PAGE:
Arsenal Women boss Jonas Eidevall has revealed that Brazilian winger Gio cannot play for Arsenal before January because she is not registered in the 25-player squad.
Gio signed from Barcelona last summer and spent the first half of last season on loan at Everton but was recalled in January due to Arsenal’s injury crisis.
Arseblog News’ information is that loan spells with Tottenham and Atletico Madrid were explored this summer though we don’t have the details about why neither move came off.
“The idea was very much for Gio to go on loan because the reality is that we can only register 25 players,” Eidevall told Arseblog News. “Gio is not registered to play for us. It is a tough situation for her as a player because she misses really valuable game time.
“It is a situation that doesn’t really benefit any parties and it’s something we need to address and look again in the winter so we find a solution that benefits both parties. As it stands at the moment, because of the regulations, Gio cannot play any games for us.”
The Gunners face Bristol City in the opening game of the Conti Cup group stage on Thursday evening and Eidevall revealed to Arseblog News that he will rotate his side, with players like Kathrine Kuhl, Lina Hurtig and Kyra Cooney-Cross having not featured much yet this season.
“It is a great opportunity for me to test new things and to see different players, of course we need to take that opportunity and I really look forward to that.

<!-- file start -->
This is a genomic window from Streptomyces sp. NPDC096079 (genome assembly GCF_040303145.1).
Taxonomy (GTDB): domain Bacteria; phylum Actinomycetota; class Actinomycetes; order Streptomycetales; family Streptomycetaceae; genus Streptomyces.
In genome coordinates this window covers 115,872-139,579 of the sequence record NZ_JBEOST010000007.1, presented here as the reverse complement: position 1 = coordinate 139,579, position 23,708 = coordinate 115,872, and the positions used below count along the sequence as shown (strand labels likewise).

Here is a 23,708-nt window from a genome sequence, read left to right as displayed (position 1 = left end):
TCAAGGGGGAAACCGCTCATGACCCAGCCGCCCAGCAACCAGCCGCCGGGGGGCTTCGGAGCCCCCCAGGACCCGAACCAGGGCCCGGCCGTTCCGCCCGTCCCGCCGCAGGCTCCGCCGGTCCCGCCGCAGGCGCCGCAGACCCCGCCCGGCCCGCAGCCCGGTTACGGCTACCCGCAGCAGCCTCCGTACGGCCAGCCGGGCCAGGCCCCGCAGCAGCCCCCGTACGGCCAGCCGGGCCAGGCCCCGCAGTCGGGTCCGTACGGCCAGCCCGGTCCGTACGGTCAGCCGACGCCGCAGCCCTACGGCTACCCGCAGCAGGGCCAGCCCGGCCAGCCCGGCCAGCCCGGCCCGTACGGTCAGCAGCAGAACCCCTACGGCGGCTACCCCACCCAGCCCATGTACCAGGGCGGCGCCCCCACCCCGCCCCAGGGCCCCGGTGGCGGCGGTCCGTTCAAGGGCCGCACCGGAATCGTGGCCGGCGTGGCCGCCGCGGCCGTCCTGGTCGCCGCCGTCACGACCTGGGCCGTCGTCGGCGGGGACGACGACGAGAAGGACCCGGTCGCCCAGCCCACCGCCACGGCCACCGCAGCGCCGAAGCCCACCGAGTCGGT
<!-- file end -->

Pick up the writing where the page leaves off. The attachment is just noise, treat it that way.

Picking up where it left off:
“With Laia Codina she came back from international duty with a little muscular injury. It is nothing serious but it rules her out tomorrow as well.”
Arseblog News asked Eidevall whether the size of his squad enabled him to take a “horses for courses” approach tactically this season with players selected in accordance with the tactical game plan for each team, as we covered in our weekly Arsenal Women newsletter.
“It is one way, to find roles and responsibilities that the team really needs. To understand different games have different contexts and that changes what the starting eleven and the finishing eleven looks like.
“I also think managing a squad is to understand that football is not static. People develop and we need to do that on a daily basis and the competition needs to be alive for positions and that is the other part.
“The third part is that we don’t build a squad where everyone does the same thing. Because that enables us to learn things from each other that we all benefit from.”